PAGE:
Commentary Magazine


Contentions

Missing Fred Thompson

Now that he is out of the race, and not that anybody ever asked me, I will disclose that I was always a Fred Thompson guy. I liked his political positions, but most of all I liked the way he went about campaigning. Thompson was manly, smart, self-effacing, quick with a good line, and refused the embarrassing, self-promotional boy-bandism that, as his failure probably proved, is today a required affectation of presidential politics.

Andrew Ferguson has a remembrance of all of this in the Weekly Standard that is an absolutely lovely piece of journalism:

The traditional restraint of old-time presidential candidates wasn’t arrogance or sanctimoniousness, the twin accusations that wised-up politicos made against Thompson during the campaign. There was a philosophical component to it too: By not seeming overeager–no matter how eager they were–candidates paid tribute to the democratic idea that political power is best sought, taken on, and used reluctantly. It was also a matter of seemliness, and Thompson, alone among recent candidates, felt its pull. In his stump speech he often mentioned George Washington, once a staple of political rhetoric for his willingness to walk away from the power that was thrust upon him. Today Washington’s restraint seems nothing more than an archaism. And by extolling it Thompson sounded merely odd.

“If people really want in their president a super type-A personality,” Thompson said at that Iowa town hall meeting, “someone who has gotten up every morning and gone to bed every night thinking for years about how they could achieve the presidency of the United States, someone who could look you straight in the eye and say they enjoy every minute of campaigning–I ain’t that guy.”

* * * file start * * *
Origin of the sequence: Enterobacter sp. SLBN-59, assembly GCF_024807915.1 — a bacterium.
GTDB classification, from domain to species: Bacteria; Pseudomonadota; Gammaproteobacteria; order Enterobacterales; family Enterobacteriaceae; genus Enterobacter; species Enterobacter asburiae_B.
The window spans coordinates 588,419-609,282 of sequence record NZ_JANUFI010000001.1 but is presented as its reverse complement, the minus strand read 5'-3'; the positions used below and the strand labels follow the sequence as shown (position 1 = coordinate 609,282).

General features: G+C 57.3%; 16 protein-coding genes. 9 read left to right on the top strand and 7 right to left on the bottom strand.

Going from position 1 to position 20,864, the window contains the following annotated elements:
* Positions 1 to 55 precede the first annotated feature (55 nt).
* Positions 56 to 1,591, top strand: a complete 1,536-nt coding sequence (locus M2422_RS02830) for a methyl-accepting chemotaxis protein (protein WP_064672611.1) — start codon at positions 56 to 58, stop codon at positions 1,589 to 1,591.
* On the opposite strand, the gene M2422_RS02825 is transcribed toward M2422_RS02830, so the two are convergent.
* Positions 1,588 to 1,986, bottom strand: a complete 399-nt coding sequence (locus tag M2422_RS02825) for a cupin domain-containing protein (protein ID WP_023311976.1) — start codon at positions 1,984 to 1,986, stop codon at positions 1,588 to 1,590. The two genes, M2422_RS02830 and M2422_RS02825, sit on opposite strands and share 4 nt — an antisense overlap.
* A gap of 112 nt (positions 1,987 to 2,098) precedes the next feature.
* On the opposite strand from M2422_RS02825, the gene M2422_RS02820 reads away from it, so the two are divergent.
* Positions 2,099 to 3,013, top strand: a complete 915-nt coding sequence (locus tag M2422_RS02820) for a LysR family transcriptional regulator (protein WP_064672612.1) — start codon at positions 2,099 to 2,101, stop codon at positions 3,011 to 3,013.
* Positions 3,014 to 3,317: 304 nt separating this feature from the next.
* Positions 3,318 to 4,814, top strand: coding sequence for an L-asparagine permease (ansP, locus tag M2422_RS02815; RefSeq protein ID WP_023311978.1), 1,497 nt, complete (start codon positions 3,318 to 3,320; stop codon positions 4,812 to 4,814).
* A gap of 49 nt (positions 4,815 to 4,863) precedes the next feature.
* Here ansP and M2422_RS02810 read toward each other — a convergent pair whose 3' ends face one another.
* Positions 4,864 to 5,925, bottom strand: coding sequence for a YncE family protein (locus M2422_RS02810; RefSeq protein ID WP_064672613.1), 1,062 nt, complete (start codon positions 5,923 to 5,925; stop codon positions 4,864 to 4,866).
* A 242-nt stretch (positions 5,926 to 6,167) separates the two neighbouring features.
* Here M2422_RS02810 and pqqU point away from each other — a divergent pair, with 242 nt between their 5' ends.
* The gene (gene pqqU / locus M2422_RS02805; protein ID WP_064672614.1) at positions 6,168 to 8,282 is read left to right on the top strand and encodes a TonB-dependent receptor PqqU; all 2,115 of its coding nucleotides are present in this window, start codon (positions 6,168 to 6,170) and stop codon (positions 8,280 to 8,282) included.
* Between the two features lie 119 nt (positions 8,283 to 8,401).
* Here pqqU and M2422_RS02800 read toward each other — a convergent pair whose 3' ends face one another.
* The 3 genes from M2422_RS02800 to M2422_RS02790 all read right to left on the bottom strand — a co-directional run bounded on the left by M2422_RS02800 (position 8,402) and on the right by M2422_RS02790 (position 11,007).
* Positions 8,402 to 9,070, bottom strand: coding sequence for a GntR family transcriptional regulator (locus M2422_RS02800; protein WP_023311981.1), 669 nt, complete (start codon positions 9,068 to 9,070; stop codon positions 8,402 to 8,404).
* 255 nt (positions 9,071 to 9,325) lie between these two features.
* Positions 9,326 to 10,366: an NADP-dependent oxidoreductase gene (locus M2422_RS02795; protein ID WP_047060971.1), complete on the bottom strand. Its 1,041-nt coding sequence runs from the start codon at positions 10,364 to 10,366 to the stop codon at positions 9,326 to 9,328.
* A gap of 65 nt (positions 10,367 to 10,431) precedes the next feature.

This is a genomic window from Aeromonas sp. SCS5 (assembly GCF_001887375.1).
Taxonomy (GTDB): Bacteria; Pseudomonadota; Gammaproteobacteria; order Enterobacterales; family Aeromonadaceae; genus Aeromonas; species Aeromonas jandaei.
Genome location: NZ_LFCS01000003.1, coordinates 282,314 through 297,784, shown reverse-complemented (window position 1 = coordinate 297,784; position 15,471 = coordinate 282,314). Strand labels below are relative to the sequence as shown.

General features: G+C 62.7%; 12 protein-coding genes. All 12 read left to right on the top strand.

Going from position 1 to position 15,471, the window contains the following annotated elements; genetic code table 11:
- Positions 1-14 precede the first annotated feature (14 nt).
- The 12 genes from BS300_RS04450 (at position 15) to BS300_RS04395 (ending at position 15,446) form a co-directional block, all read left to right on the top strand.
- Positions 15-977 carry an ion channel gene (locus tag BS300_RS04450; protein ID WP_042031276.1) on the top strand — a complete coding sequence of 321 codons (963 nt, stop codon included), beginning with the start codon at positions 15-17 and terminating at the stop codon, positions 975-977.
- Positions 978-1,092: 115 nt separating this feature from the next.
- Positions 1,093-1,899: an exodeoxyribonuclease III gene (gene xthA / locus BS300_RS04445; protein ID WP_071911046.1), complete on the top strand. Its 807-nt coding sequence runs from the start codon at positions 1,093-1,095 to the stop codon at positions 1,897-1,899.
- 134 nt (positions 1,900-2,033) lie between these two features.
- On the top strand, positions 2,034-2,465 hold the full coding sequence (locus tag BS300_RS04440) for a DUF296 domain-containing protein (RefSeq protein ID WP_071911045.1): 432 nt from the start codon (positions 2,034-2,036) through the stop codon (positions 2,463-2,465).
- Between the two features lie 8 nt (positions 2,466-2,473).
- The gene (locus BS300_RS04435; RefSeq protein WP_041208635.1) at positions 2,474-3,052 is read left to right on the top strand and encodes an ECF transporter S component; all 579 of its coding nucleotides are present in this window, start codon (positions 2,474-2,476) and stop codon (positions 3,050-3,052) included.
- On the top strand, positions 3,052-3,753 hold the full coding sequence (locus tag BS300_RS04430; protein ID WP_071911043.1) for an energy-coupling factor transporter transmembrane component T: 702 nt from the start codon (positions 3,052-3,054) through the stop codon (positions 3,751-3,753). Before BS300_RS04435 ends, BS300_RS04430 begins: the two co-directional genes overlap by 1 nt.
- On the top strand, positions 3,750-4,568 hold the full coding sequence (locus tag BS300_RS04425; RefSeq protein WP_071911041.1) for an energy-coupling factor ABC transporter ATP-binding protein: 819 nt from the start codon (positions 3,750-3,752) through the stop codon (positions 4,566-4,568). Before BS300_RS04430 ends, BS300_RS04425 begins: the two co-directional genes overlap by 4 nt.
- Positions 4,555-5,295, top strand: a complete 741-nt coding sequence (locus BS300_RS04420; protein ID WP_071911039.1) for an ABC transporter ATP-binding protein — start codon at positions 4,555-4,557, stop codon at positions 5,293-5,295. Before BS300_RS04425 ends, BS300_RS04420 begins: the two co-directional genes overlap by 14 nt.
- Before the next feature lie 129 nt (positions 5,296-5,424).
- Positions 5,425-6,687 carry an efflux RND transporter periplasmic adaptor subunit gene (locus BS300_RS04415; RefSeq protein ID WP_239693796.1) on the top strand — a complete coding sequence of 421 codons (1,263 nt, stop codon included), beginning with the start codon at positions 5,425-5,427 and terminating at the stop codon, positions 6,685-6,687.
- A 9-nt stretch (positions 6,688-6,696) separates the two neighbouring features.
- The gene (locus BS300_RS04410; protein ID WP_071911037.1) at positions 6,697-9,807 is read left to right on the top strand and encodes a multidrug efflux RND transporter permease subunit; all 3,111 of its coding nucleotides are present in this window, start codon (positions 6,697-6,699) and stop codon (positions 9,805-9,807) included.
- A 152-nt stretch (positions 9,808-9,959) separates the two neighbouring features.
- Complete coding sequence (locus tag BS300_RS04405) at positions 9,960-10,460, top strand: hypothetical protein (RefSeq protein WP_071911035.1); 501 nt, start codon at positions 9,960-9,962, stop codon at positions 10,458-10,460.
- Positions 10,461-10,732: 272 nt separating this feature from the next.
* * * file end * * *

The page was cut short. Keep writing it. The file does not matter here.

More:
That’s why so many of us liked him.


Join the discussion…

Are you a subscriber? Log in to comment »

Not a subscriber? Join the discussion today, subscribe to Commentary »





Welcome to Commentary Magazine.
We hope you enjoy your visit.
As a visitor to our site, you are allowed 8 free articles this month.
This is your first of 8 free articles.

If you are already a digital subscriber, log in here »

Print subscriber? For free access to the website and iPad, register here »

To subscribe, click here to see our subscription offers »

Please note this is an advertisement skip this ad
Clearly, you have a passion for ideas.
Subscribe today for unlimited digital access to the publication that shapes the minds of the people who shape our world.
Get for just
YOU HAVE READ OF 8 FREE ARTICLES THIS MONTH.
FOR JUST
YOU HAVE READ OF 8 FREE ARTICLES THIS MONTH.
FOR JUST
Welcome to Commentary Magazine.
We hope you enjoy your visit.
As a visitor, you are allowed 8 free articles.
This is your first article.
You have read of 8 free articles this month.
YOU HAVE READ 8 OF 8
FREE ARTICLES THIS MONTH.
for full access to
CommentaryMagazine.com
INCLUDES FULL ACCESS TO:
Digital subscriber?
Print subscriber? Get free access »
Call to subscribe: 1-800-829-6270
You can also subscribe
on your computer at
CommentaryMagazine.com.
LOG IN WITH YOUR
COMMENTARY MAGAZINE ID
Don't have a CommentaryMagazine.com log in?
CREATE A COMMENTARY
LOG IN ID
Enter you email address and password below. A confirmation email will be sent to the email address that you provide.